An Extra $300 in COVID Unemployment Benefits Due Soon

California Accepts $4.5 Billion from FEMA in Short-Term Lost Wages Assistance Program

An extra $300 in unemployment benefits will be paid weekly for about three weeks to Californians, including the 21,400 people in Santa Barbara County out of work, according to this table for July 2020. | Credit: Courtesy

Some short-term relief is coming for those who’ve lost their jobs because of COVID and have signed up to receive unemployment benefits. For at least three weeks, a $4.5 billion influx from FEMA will give an extra $300 per week in federal benefits starting September 7, to replace in part the prior $600 per week in stimulus benefits, which stopped at the end of July.

The Lost Wages Assistance program, generated by a memo signed by President Trump on August 8, put $44 billion in FEMA’s Disaster Relief Fund toward supplemental unemployment benefits. California and about 35 other states will meet the required 25 percent match with the benefits already being paid by the state, as long as it amounts to $100 per week or more. From the state alone, unemployment benefits range from $40-$450 per week. From August 1 to 22, 4.9 million Californians received a total of $4.3 billion in unemployment payments, with $900 million coming from the state.


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The first phase of checks is expected to go out starting September 7 for claimants who received state COVID unemployment benefits between July 26 and August 15, the state Employment Development Division announced on Thursday. The second phase addresses claimants who were not able to claim COVID as a reason on their initial application for unemployment benefits. The department’s announcement stated the agency would send notifications by email, text, or U.S. mail in mid-September to claimants for a self-certification and that submitting online at their unemployment insurance account was the fastest way to have the claim processed.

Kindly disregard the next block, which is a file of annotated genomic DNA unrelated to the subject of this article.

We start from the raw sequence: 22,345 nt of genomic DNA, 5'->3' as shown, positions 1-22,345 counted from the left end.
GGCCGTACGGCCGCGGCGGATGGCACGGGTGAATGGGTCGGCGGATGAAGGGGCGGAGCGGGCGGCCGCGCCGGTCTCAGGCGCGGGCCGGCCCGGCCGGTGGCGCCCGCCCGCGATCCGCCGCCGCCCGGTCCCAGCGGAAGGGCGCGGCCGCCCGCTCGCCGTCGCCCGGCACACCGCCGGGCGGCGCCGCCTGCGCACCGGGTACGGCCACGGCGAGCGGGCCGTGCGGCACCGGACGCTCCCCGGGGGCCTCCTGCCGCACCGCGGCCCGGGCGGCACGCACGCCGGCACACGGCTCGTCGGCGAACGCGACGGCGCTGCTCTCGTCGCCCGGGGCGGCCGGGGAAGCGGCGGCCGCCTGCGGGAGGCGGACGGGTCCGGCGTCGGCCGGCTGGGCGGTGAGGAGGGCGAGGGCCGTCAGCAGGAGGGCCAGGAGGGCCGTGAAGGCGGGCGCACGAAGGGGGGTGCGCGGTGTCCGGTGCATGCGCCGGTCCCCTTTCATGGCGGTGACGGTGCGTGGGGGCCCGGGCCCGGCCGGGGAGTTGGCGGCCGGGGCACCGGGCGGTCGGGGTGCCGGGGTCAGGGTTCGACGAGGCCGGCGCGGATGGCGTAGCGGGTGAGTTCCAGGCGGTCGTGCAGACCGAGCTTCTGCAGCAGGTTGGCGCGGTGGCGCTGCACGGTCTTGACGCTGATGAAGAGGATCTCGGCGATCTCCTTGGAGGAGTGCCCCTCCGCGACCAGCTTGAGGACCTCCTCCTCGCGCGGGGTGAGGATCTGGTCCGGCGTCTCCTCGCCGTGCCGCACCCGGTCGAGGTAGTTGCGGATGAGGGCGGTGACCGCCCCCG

The program includes benefits to business owners, the self-employed, and independent contractors who applied before the program covering them — Pandemic Unemployment Assistance — was implemented on April 28. Emails will go out to those who applied but were not able to complete filing a claim.

Initially, $600 in extra federal support was going to workers who’d applied for unemployment benefits through the federal CARES Act, but those funds ran out at the end of July. Although they were renewed in the HEROES Act that passed the House in May, the Senate refused to take up the legislation. Talks through the end of July stalled, and the stimulus package remains in limbo in Congress.

In Santa Barbara, the July unemployment rate of 10 percent was an improvement over the 11.5 percent for June, and employment rose by about 4,800 people. But the 21,400 people out of work that month are a drastic reflection of the effect of coronavirus on Santa Barbarans’ lives.

The July industry report above reflects an increase in all industries with the exception of the Mining, Logging, and Construction industry while Government has had an increase after experiencing a decline since April 2020. | Credit: Courtesy

Before COVID-19 infections reduced life to a careful crawl six feet apart, July 2019 had an unemployment rate of 3.6 percent, affecting 8,000 people in the county. Among cities, worst hit is Lompoc, which had a 12.7 percent unemployment rate, or 2,200 people out of the city’s labor force of 17,400, according to the County Workforce Development Board. Santa Maria’s rate was 10.3 percent, or 4,900 people (out of 48,100), and Santa Barbara’s was 9.9 percent, or 5,000 people (out of 50,600).

Correction: The percentages on unemployed in cities were corrected on Sep. 3 to reflect July, not June.


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